WSU Weather Balloon Will Take Flight
HARBOR employs a latex, helium-filled atmospheric weather balloon that travels to the edge of outer space — the highest flight reached 110,718 feet above sea level — gathering scientific measurements from Earth’s atmosphere along the way. Balloon systems are valuable tools for understanding Earth’s climate and weather systems at altitudes not attainable by aircraft (which fly too low) and spacecraft (which orbit too high). They also promote space-based learning for future scientists, physicists and engineers.
The flight coincides with the Global Space Balloon Challenge, an initiative to encourage people to build their own space hardware and to promote the spirit of international STEM (science, technology, engineering and mathematics)collaboration. Over a single weekend, teams across the world will launch balloons, recover them and share the photos and data they have collected.
HARBOR carries with it a multi-sensor array (MSA), a device that measures air pressure, temperature, acceleration, the strength of magnetic fields, ozone concentration, and more. The MSA on this flight has been updated to allow for increased flexibility and data-collecting power, with the goal of providing improved measurements of Earth’s atmosphere and better understanding of metropolitan inversions. With the newly upgraded MSA, one of HARBOR’s next goals is to create the sensor to measure pollutants such as gases and aerosols. All of the hardware is designed or altered for flight by a team of WSU physics, electronics engineering and electronics engineering technology students.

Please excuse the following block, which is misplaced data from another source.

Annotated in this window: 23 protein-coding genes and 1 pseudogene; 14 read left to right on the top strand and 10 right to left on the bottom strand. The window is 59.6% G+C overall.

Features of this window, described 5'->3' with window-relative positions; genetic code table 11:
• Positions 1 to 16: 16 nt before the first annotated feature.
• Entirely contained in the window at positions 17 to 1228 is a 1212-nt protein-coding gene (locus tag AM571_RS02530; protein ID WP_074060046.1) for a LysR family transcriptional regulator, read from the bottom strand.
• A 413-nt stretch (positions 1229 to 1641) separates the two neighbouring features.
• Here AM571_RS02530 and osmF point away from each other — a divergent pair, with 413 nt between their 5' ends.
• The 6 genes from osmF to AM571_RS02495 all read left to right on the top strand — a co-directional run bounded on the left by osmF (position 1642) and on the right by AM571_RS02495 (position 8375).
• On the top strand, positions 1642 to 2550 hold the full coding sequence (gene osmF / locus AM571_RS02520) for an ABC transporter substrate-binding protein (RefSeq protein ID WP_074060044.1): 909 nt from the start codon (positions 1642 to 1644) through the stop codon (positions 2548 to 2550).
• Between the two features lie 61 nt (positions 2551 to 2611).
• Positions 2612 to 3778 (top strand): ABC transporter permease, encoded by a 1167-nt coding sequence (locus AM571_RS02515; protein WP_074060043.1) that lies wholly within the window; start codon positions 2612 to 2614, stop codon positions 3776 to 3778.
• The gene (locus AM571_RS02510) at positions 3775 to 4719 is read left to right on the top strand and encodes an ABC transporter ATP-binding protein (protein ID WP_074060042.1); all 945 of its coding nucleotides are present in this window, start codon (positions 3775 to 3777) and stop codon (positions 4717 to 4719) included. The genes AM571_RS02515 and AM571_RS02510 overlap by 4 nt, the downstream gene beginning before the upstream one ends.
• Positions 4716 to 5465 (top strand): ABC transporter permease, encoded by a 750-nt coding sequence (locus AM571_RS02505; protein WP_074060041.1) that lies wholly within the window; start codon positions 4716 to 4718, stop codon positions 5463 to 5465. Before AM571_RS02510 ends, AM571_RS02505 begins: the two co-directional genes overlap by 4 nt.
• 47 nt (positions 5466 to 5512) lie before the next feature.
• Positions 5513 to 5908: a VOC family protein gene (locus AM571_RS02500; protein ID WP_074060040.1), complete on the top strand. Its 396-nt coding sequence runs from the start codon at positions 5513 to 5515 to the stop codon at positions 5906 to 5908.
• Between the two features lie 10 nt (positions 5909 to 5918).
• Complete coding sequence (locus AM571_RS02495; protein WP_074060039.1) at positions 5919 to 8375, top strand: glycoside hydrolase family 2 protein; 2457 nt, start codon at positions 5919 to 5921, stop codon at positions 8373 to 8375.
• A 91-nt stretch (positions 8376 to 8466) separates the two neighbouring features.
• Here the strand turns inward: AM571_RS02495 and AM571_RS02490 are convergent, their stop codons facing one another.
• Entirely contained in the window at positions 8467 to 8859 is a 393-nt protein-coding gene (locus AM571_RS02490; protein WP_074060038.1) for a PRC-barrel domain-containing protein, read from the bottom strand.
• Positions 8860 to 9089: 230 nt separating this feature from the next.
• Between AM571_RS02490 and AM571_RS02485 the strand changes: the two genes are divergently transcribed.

John Sohl, HARBOR program director and WSU physics professor, explains that HARBOR is a goal-oriented, mission-based program styled after NASA flights. Students must work in teams, with budget, time, mass and power limits. “It is a very ‘real-world’ experience for future scientists and engineers,” he said. “Industry employers generally prefer graduates who have hands-on experience, especially in a teamwork-style project.”
WSU electronics engineering major Michael Petersen is an aerospace enthusiast who has been involved in the HARBOR program for three years. He and two other electronics engineering students spent more than 1,000 hours updating the MSA as part of an undergraduate research project. For Petersen, HARBOR presented numerous learning opportunities, and even opened the door to an internship at a leading technology company.
“We had to learn to build our own circuit boards, write our own computer programs, design our own circuits, apply for grants and manage a project,” said Petersen. “For me, this has been the most productive academic activity I’ve ever been involved in — it has been a truly amazing experience.”
A final weather confirmation will be made before 9 at p.m. and will be announced on the harbor website:harbor.weber.edu. Those interested can follow the flight live at planet.weber.edu/harbor/
Visit weber.edu/wsutoday for more news about Weber State University.
EE Students in the News(KSL News aired on March 31, 2014)